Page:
Arno Witte: Yes, I believe the most critical aspect is our extensive experience in modelling and our deep knowledge of best practices in this field. However, we recognise that our clients possess more in-depth knowledge of their own businesses, so collaboration is crucial. This collaboration begins when we start working with a client, where we first develop a blueprint to identify the most critical KPIs, understand the media strategies they have previously implemented, and learn about their plans for the upcoming year. This serves as our starting point. We then proceed to model the KPIs of their interest, taking into account all media channels and possibly other influencing factors such as pricing. Once this foundation is set, two main actions occur. We update the models very frequently, as soon as new data becomes available to our system. This enables us to assist the client effectively in applying these models in practice. I have observed numerous projects where clients had sophisticated media mix models but failed to make improved decisions based on those models. Thus, our initial focus is heavily on getting the models right, earning the client's trust, and then actively using those models in practice to inform decision-making. If decisions are not made based on these insights, we believe we are not delivering the value we are capable of.

JJ Haigh: And with all these models that you're creating, is that why it's so essential to have the data immediately available at your fingertips?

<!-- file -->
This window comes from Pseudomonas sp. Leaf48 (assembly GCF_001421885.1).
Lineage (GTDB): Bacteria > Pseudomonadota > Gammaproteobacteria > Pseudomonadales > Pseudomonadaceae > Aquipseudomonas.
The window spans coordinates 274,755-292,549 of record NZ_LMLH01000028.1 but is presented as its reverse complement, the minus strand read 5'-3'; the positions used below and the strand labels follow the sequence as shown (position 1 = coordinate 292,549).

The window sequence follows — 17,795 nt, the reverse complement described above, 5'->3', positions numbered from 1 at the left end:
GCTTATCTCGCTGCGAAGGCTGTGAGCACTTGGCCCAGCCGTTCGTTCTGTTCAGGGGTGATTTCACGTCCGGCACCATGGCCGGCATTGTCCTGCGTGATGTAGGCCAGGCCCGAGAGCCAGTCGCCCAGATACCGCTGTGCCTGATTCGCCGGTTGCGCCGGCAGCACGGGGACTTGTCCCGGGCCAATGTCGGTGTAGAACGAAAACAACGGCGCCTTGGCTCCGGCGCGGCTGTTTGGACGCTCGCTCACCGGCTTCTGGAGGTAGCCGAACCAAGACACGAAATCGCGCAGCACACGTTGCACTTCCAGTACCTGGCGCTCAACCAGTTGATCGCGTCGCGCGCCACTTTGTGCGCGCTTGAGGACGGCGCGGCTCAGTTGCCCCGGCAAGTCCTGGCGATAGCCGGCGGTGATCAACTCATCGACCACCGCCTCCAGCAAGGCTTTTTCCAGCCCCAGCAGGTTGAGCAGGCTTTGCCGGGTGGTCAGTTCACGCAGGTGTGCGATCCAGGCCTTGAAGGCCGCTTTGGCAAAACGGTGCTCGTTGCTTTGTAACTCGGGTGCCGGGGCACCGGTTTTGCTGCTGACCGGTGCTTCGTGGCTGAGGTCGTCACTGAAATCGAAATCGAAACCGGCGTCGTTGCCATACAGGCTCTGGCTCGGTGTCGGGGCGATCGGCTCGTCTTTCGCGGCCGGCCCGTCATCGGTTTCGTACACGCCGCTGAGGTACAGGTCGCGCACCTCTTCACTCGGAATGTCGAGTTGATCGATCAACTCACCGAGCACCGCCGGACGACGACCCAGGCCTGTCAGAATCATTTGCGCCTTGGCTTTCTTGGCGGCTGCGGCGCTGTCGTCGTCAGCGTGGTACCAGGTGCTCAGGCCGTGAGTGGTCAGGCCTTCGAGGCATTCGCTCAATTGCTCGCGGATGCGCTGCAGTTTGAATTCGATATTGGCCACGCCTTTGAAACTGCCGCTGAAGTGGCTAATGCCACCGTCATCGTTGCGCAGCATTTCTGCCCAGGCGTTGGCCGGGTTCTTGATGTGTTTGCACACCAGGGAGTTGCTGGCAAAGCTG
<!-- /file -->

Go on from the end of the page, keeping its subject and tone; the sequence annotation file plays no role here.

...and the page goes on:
Arno Witte: Yes, exactly. For our clients, it's crucial that the model is trusted first and foremost, so there's a significant emphasis on ensuring trustworthiness. After establishing trust, it's vital that the model remains up to date. Often, the most recent insights are the most critical for planning the next campaign. It's important for our clients that the results are delivered quickly, ensuring that decisions for upcoming campaigns are not based on outdated models from the previous year.

JJ Haigh: And Sven briefly mentioned Facebook and Meta, and I know you work closely with your clients. How would you say a platform like Meta contributes to a client's marketing mix?

Arno Witte: That's an intriguing question because the impact of Meta greatly depends on the goals a client aims to achieve with it. We've observed various objectives that clients have with Meta. For example, Meta can play a significant role in brand building, as some of our clients have successfully used it for this purpose, but it can also be a driver for performance. Depending on the objectives and how the channel is utilised, the impacts can vary. However, a crucial aspect for us is our ability to measure the impact of a campaign at all stages. This means we can determine whether a recent campaign increased traffic to a website or led to conversions for the advertised products.

JJ Haigh: Are there any specific metrics or insights that you believe clients should focus on, or that your teams particularly emphasise when integrating this information into the holistic view of data for your modelling or any other purposes?